Wolfgang Pauli (born April 25, 1900, in Vienna, Austria; died December 15, 1958, in Zürich, Switzerland) was a theoretical physicist known for his work in quantum mechanics. He held citizenship in Austria, Switzerland, and the United States. Pauli received a Nobel Prize in Physics in 1945 for his discovery of the Exclusion Principle.
Pauli studied at the Ludwig Maximilian University of Munich, where his doctoral advisor was Arnold Sommerfeld. He went on to become a professor of physics and had several notable doctoral students, including Felix Villars, Nicholas Kemmer, Amos de-Shalit, Maurice Pryce, and Heinrich Rohrer.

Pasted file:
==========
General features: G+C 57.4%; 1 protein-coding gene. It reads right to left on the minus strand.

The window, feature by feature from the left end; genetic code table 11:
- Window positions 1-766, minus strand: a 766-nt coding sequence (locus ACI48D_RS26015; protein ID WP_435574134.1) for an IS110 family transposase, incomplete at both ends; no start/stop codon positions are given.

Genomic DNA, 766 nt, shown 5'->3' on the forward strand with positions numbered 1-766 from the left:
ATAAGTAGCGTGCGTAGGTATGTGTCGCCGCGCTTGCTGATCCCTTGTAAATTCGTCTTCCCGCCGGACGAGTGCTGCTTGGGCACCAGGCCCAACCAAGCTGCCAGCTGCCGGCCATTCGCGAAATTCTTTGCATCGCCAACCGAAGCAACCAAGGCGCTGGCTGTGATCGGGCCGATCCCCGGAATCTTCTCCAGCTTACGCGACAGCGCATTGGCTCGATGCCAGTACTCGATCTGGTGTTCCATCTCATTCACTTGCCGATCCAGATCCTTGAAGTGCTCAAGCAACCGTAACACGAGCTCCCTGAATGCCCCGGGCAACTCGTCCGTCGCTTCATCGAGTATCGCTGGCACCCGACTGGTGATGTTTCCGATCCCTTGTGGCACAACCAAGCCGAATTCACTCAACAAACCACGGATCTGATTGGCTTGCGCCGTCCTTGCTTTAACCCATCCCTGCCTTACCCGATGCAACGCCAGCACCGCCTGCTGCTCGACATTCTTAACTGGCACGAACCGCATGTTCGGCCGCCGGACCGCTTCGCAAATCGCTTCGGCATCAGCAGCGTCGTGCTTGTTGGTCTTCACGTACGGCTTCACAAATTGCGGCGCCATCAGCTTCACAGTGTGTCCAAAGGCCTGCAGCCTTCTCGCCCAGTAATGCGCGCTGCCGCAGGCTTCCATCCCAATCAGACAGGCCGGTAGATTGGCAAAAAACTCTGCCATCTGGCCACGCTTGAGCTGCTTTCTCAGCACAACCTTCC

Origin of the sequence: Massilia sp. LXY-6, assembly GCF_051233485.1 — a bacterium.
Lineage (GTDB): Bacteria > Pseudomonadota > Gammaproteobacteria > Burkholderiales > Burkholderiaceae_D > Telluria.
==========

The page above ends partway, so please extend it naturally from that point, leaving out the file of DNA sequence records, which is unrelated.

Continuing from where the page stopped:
Throughout his career, Pauli made significant contributions to the field of physics. His notable works include the Pauli Exclusion Principle, Pauli matrices, the Pauli effect, Pauli–Villars regularization, the Pauli group, the Pauli equation, and the Pauli–Lubanski pseudovector.